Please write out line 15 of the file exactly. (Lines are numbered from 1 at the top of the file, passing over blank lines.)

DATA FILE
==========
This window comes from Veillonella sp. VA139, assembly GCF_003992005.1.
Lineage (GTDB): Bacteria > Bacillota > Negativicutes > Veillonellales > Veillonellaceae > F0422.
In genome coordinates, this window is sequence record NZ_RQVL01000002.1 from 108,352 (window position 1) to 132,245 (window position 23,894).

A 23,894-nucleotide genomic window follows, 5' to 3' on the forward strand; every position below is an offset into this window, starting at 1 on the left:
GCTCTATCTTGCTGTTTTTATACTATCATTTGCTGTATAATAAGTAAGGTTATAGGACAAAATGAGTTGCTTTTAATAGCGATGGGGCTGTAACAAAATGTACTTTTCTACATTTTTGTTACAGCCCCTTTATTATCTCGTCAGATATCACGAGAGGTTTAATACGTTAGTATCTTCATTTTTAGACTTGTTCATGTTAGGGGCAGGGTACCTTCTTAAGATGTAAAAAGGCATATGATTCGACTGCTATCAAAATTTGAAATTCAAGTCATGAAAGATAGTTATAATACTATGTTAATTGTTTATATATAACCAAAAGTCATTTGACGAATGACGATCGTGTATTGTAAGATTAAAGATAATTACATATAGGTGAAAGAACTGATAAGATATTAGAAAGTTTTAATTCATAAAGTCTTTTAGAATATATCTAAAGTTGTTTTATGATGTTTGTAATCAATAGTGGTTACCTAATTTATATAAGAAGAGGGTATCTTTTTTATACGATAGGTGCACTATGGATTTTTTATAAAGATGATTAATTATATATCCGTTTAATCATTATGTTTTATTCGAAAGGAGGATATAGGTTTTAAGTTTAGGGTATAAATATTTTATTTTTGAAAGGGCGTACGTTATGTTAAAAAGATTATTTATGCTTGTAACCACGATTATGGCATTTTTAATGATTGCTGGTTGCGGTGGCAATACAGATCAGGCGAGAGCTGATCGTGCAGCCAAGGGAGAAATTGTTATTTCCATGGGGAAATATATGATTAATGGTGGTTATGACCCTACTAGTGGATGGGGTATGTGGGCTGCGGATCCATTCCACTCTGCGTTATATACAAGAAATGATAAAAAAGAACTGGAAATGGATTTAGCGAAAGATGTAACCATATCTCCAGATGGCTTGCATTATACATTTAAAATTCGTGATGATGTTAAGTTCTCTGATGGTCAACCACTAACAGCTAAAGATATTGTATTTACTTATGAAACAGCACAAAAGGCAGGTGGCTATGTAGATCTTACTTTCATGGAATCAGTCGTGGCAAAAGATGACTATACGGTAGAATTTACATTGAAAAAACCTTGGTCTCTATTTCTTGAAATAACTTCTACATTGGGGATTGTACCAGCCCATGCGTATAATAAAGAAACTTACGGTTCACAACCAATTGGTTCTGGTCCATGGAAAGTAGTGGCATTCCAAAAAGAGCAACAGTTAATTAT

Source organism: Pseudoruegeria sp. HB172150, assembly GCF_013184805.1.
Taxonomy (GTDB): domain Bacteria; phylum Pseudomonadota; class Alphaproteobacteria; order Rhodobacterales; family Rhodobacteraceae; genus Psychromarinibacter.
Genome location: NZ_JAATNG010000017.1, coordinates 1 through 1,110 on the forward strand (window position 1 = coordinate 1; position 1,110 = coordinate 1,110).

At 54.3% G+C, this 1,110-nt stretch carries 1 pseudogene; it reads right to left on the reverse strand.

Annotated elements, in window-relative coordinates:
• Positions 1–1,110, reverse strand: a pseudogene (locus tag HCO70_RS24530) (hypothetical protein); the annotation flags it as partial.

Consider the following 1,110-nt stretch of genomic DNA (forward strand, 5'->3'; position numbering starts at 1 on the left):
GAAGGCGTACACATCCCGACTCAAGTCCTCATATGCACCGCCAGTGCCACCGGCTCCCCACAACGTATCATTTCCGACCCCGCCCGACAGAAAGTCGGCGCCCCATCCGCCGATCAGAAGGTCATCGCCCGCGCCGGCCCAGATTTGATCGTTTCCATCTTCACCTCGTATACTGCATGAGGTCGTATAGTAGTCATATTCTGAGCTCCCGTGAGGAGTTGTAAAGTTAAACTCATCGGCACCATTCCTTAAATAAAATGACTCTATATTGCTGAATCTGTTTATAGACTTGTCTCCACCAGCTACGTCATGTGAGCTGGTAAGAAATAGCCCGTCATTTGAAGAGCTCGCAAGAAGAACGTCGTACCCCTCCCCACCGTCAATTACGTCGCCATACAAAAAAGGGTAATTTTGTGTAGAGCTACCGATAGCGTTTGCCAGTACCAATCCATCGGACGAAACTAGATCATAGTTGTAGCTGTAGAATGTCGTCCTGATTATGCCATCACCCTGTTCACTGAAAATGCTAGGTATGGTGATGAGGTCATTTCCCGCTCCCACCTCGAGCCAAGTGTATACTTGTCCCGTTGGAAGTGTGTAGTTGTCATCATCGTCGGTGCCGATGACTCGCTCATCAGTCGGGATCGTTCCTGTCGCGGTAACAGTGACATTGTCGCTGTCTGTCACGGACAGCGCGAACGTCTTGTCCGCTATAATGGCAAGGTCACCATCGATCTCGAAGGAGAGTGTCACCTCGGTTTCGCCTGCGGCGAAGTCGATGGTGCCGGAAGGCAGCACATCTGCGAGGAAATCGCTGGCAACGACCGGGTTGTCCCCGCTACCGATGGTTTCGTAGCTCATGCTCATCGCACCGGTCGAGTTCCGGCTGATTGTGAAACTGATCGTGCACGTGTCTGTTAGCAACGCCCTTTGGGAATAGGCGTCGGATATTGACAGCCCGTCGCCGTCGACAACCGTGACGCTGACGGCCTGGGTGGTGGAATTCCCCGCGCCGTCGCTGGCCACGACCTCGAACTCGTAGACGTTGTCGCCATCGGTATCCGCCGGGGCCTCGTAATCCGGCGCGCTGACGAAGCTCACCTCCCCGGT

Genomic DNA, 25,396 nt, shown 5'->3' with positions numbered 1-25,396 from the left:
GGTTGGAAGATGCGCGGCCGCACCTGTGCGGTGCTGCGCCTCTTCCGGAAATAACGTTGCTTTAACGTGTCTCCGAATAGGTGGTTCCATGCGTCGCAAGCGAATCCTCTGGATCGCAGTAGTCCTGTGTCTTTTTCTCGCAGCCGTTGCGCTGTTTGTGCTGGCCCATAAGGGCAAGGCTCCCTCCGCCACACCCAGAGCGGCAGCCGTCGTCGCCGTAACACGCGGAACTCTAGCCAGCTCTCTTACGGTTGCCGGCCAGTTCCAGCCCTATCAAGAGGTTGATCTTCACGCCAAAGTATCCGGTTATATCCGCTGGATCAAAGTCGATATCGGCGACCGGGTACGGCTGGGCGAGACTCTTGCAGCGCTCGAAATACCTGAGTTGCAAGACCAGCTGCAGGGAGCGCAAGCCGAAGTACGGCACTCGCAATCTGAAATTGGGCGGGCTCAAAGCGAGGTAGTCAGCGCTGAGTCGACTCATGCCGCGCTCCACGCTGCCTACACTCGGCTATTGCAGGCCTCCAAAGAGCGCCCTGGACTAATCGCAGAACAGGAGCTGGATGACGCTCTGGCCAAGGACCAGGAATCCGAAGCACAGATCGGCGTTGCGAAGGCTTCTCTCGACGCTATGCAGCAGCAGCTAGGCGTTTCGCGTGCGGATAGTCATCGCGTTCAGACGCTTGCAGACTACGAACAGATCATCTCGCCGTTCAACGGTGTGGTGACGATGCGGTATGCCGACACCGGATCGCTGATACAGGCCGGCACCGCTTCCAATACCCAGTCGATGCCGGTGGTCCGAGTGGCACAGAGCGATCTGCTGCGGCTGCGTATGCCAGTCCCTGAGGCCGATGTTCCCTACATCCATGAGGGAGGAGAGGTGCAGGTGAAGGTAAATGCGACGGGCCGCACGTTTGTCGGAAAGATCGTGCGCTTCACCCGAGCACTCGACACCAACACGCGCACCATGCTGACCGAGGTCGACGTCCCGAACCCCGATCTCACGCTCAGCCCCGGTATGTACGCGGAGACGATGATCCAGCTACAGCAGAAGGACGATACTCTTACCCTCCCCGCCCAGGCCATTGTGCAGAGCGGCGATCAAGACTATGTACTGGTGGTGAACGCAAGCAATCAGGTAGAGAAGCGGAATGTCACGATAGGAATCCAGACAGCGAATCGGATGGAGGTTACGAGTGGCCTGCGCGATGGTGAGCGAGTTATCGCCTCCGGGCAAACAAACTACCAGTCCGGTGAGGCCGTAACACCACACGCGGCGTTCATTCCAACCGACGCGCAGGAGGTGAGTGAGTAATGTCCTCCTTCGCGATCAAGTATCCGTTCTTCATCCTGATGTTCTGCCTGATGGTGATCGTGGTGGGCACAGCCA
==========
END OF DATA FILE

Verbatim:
GGTTGGAAGATGCGCGGCCGCACCTGTGCGGTGCTGCGCCTCTTCCGGAAATAACGTTGCTTTAACGTGTCTCCGAATAGGTGGTTCCATGCGTCGCAAGCGAATCCTCTGGATCGCAGTAGTCCTGTGTCTTTTTCTCGCAGCCGTTGCGCTGTTTGTGCTGGCCCATAAGGGCAAGGCTCCCTCCGCCACACCCAGAGCGGCAGCCGTCGTCGCCGTAACACGCGGAACTCTAGCCAGCTCTCTTACGGTTGCCGGCCAGTTCCAGCCCTATCAAGAGGTTGATCTTCACGCCAAAGTATCCGGTTATATCCGCTGGATCAAAGTCGATATCGGCGACCGGGTACGGCTGGGCGAGACTCTTGCAGCGCTCGAAATACCTGAGTTGCAAGACCAGCTGCAGGGAGCGCAAGCCGAAGTACGGCACTCGCAATCTGAAATTGGGCGGGCTCAAAGCGAGGTAGTCAGCGCTGAGTCGACTCATGCCGCGCTCCACGCTGCCTACACTCGGCTATTGCAGGCCTCCAAAGAGCGCCCTGGACTAATCGCAGAACAGGAGCTGGATGACGCTCTGGCCAAGGACCAGGAATCCGAAGCACAGATCGGCGTTGCGAAGGCTTCTCTCGACGCTATGCAGCAGCAGCTAGGCGTTTCGCGTGCGGATAGTCATCGCGTTCAGACGCTTGCAGACTACGAACAGATCATCTCGCCGTTCAACGGTGTGGTGACGATGCGGTATGCCGACACCGGATCGCTGATACAGGCCGGCACCGCTTCCAATACCCAGTCGATGCCGGTGGTCCGAGTGGCACAGAGCGATCTGCTGCGGCTGCGTATGCCAGTCCCTGAGGCCGATGTTCCCTACATCCATGAGGGAGGAGAGGTGCAGGTGAAGGTAAATGCGACGGGCCGCACGTTTGTCGGAAAGATCGTGCGCTTCACCCGAGCACTCGACACCAACACGCGCACCATGCTGACCGAGGTCGACGTCCCGAACCCCGATCTCACGCTCAGCCCCGGTATGTACGCGGAGACGATGATCCAGCTACAGCAGAAGGACGATACTCTTACCCTCCCCGCCCAGGCCATTGTGCAGAGCGGCGATCAAGACTATGTACTGGTGGTGAACGCAAGCAATCAGGTAGAGAAGCGGAATGTCACGATAGGAATCCAGACAGCGAATCGGATGGAGGTTACGAGTGGCCTGCGCGATGGTGAGCGAGTTATCGCCTCCGGGCAAACAAACTACCAGTCCGGTGAGGCCGTAACACCACACGCGGCGTTCATTCCAACCGACGCGCAGGAGGTGAGTGAGTAATGTCCTCCTTCGCGATCAAGTATCCGTTCTTCATCCTGATGTTCTGCCTGATGGTGATCGTGGTGGGCACAGCCA